Given what happened at your office in the wake of your coworker’s firing, I’m betting that your employer hasn’t established that sort of culture, and that’s why not knowing what happened with your coworker has generated so many unsettling rumors.

{ 98 comments… read them below }

  1. Yup*

    Off topic, but I just want to sympathize about how weird it is when there is no announcement at all when someone leaves (fired, quit, whatever). I’ve worked in places like that. It’s such a fundamentally bizarre management practice. I get that *why* a person left might be kept quiet, but why on earth is the fact that they no longer work here a secret? Just send an email saying, “Chris will no longer be working here effective today. Please direct questions about Chocolate Teapots to Frank, and forward Teapot Invoices to Mary.” Unless the former employee was actually Voldemort or Beetlejuice, just saying their name won’t tear open the universe. (Sorry for the rant. This is a major pet peeve of mine.)

    1. some1*

      Ditto. I understand not always getting a reason, but I’d like to know when it affects my job before the email bounces back or I walk into an empty cube.

    2. Jubilance*

      My company recently did layoffs, and while the number was relatively small, there was zero communication to employees that it was even a possibility, or that it even happened. Yet our company made a statement to the local newspapers. Needless to say it did not inspire any good feelings for the employees who had friends, family members or even spouses who were let go quite suddenly on a Wednesday morning.

      1. sharon g*

        I went through something similar at a bank I worked at. The CEO said for years how great we were doing & he’d never sell out. One day, 85% of the employees found out by watching the morning news we were sold to another bank. This is why I never keep personal items at work. If I suddenly get let go, all I have to do is grab my purse.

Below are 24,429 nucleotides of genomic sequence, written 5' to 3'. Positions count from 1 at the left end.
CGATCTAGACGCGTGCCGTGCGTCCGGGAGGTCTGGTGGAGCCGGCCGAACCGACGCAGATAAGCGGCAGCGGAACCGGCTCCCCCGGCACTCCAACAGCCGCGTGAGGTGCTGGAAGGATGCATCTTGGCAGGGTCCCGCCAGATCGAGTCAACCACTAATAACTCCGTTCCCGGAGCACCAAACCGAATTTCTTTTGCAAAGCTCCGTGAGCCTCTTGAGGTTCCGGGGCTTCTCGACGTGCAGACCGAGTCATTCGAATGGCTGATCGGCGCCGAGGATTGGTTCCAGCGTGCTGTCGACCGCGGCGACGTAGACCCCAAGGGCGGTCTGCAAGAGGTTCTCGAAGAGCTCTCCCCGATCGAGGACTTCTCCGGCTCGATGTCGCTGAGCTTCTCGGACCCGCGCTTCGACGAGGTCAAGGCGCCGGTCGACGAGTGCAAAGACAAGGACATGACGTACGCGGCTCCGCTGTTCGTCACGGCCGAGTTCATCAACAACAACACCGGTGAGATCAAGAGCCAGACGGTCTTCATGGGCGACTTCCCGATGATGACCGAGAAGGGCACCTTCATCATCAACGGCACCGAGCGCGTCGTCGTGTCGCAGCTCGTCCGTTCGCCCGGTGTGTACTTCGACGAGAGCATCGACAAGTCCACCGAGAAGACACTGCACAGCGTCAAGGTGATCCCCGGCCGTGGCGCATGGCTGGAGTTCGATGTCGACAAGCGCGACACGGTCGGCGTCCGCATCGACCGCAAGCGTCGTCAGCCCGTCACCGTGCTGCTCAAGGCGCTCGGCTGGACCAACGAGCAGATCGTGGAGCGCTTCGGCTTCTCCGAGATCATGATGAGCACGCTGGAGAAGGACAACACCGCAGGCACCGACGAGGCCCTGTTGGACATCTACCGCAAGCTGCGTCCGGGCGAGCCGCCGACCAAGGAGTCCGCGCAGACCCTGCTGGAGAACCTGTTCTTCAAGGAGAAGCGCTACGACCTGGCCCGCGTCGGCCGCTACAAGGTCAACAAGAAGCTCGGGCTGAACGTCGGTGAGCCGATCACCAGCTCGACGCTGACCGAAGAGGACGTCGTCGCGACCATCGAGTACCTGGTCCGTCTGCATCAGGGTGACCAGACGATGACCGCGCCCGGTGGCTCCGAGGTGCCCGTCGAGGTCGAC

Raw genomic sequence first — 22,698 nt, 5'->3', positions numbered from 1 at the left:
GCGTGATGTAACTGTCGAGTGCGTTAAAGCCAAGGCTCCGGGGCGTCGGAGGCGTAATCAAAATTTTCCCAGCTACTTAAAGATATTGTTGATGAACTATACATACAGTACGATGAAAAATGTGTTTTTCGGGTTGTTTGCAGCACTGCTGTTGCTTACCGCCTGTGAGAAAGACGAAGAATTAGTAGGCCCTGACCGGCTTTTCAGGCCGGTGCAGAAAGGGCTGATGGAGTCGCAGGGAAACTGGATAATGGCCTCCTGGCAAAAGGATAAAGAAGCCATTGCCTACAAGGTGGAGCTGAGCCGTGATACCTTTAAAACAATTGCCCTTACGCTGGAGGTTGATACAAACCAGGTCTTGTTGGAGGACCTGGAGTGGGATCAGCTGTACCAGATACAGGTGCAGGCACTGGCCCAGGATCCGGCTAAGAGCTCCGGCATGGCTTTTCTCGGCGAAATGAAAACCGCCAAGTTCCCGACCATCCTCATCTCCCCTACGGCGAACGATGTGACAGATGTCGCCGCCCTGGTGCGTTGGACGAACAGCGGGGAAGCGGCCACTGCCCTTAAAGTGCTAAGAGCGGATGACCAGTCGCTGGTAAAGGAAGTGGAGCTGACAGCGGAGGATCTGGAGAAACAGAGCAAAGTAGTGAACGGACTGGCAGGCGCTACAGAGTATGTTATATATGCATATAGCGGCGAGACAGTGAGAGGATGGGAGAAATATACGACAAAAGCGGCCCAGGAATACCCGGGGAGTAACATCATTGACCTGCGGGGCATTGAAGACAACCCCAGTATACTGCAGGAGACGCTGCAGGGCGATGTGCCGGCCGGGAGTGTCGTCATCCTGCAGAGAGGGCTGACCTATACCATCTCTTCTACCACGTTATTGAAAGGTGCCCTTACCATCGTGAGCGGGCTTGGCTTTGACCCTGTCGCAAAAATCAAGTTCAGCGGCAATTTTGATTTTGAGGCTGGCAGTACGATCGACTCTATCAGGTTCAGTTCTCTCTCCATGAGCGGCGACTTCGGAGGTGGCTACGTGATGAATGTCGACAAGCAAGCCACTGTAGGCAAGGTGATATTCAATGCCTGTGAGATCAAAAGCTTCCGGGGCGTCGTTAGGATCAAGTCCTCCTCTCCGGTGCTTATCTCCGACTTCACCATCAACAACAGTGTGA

1. hamster*

          I love that i work in a country where the employer is REQUIRED to give you two weeks notice. Nobody can escort you out. Plus, i’ve quitted and see people quit in the past. No-one escorted anyone out. We ussualy organised a good-bye party. Even one of the managers who was beyond upset that i’m leaving this job that “we were in togheter” wouldn’t say hi to me on the streets anymore, but got me a good-bye card and addmitedy unusal a pair of earrings

          1. Ask a Manager* Post author

            If it’s like most countries that require notice, they can still make you leave and escort you out; they just need to pay you for that additional two weeks.

        2. fluffy bear*

          At my last job, my co-worker was fired without notice. Watching her pack up her personal stuff while an HR person stood over her was heartbreaking.

          At the time, I had a big teddy bear (present from another co-worker) on my desk which I removed that day. The idea of getting fired and escorted out of the building with a teddy bear under my arm seemed utterly pathetic and demoralizing. Now I keep nothing on my desk!

      2. myswtghst*

        We had something similar happen recently with voluntary severance – it’s all been whispers and rumors, and we didn’t even find out two major players in our org were leaving until after they were gone, but the local paper had an article about the opportunity for people to retire. Not great for morale.

    3. Bean*

      The company I work for right now will not tell anybody who does not work for the company that the previous president is retired, and that one of our other workers has retired. They have both been retired for nearly five years…it is very annoying to deal with phonecalls for these two when we are not allowed to disclose why they are never in the office.

    4. Gjest*